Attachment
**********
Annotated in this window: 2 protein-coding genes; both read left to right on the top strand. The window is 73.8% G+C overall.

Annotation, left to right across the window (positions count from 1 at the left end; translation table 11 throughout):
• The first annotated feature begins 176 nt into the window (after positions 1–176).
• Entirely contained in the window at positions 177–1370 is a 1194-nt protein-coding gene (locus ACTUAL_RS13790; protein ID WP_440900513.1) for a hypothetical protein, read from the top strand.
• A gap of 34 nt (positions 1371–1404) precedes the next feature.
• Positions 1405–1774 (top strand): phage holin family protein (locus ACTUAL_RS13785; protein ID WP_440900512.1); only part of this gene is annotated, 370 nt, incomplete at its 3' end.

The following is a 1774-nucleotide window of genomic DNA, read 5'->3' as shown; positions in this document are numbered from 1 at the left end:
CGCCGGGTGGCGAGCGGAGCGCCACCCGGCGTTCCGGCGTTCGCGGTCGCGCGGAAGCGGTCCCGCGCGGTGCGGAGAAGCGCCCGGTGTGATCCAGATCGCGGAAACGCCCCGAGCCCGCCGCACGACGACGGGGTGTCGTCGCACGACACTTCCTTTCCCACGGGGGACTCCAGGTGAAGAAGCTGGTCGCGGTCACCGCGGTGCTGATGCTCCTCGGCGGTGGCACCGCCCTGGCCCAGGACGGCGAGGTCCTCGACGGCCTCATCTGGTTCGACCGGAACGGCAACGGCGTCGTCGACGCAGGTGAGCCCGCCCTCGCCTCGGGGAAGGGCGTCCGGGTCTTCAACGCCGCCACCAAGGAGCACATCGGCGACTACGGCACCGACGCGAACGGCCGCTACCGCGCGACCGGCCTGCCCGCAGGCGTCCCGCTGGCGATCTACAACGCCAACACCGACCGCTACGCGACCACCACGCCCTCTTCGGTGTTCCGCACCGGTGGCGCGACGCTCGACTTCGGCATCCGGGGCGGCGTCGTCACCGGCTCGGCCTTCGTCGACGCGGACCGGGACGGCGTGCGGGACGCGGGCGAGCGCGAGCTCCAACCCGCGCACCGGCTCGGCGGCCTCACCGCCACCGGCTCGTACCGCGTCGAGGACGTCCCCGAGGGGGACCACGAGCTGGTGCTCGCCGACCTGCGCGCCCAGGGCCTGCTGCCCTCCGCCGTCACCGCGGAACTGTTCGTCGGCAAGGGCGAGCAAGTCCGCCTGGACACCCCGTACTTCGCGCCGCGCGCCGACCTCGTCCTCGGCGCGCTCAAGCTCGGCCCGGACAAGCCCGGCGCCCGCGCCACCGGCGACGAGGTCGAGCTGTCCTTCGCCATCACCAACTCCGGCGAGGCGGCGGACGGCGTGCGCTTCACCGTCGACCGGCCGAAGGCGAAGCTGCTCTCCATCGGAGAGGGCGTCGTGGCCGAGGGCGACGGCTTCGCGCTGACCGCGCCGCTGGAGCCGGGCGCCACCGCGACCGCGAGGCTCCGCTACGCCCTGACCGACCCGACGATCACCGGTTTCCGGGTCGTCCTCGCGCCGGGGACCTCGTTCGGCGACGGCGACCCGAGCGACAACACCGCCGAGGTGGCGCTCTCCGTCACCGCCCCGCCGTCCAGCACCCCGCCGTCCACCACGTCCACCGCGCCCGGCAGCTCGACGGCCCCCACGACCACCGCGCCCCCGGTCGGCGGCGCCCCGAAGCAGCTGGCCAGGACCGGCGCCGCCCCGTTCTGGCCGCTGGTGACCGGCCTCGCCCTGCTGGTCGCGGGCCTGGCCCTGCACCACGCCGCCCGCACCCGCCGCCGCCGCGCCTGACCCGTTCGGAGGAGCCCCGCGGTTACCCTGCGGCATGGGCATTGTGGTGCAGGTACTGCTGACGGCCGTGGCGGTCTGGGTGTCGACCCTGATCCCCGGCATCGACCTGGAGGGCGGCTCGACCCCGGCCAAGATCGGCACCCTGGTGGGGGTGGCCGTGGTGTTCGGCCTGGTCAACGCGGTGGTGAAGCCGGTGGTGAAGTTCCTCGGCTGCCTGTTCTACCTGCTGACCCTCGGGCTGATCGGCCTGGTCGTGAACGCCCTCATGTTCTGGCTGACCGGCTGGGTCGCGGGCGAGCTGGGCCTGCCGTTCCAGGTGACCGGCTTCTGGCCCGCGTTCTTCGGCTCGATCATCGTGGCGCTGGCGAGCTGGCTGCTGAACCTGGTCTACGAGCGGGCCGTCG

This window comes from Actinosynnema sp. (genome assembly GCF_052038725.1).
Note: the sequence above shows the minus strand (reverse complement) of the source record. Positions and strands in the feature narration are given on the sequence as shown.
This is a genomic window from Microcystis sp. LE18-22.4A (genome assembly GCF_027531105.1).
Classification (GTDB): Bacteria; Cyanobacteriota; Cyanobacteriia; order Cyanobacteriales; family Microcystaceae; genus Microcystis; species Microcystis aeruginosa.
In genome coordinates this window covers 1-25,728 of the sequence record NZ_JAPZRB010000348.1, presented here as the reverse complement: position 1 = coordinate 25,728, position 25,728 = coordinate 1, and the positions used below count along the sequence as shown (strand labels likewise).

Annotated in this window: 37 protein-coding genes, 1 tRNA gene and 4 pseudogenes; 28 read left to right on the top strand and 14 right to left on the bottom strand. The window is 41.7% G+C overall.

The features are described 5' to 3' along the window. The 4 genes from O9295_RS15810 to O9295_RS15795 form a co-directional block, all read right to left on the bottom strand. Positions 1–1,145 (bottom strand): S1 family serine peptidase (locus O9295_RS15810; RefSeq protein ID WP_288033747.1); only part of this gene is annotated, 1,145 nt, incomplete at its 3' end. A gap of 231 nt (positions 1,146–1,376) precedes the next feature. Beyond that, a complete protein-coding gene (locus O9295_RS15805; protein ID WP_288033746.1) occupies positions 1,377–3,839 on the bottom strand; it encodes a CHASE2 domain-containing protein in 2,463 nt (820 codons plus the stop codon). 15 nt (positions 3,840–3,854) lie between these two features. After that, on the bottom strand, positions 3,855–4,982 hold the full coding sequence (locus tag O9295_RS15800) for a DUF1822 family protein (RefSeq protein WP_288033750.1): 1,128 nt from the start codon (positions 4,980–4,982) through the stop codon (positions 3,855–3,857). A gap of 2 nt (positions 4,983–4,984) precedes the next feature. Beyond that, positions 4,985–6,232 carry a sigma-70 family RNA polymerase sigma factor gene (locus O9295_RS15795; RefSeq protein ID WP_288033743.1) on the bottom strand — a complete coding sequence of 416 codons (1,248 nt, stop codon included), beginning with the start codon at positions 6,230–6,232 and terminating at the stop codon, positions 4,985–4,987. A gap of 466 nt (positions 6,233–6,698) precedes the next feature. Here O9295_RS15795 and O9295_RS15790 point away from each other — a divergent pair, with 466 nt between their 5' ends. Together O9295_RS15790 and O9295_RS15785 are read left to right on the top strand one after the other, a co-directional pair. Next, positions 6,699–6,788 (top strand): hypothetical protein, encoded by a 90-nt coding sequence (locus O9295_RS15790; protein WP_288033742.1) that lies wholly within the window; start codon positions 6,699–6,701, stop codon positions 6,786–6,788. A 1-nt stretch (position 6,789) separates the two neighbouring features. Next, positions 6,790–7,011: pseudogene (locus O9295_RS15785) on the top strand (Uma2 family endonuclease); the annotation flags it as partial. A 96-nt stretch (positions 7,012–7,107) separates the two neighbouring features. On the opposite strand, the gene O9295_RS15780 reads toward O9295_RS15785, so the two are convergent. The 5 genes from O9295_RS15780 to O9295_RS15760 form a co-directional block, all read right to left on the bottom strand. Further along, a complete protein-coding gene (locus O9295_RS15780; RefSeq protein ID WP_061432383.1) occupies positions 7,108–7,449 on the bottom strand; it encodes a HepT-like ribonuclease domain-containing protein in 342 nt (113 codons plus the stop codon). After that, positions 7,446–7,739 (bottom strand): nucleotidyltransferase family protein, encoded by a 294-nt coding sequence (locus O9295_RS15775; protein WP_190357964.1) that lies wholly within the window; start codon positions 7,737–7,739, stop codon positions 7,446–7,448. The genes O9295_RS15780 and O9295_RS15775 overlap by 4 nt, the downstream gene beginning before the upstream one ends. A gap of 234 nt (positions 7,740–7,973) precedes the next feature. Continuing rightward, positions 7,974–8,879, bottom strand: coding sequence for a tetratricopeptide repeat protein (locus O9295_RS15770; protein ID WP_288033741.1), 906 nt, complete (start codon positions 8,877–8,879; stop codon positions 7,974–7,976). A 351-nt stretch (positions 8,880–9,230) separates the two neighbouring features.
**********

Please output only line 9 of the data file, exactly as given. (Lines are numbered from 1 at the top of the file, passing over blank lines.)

This window comes from Actinosynnema sp. (genome assembly GCF_052038725.1).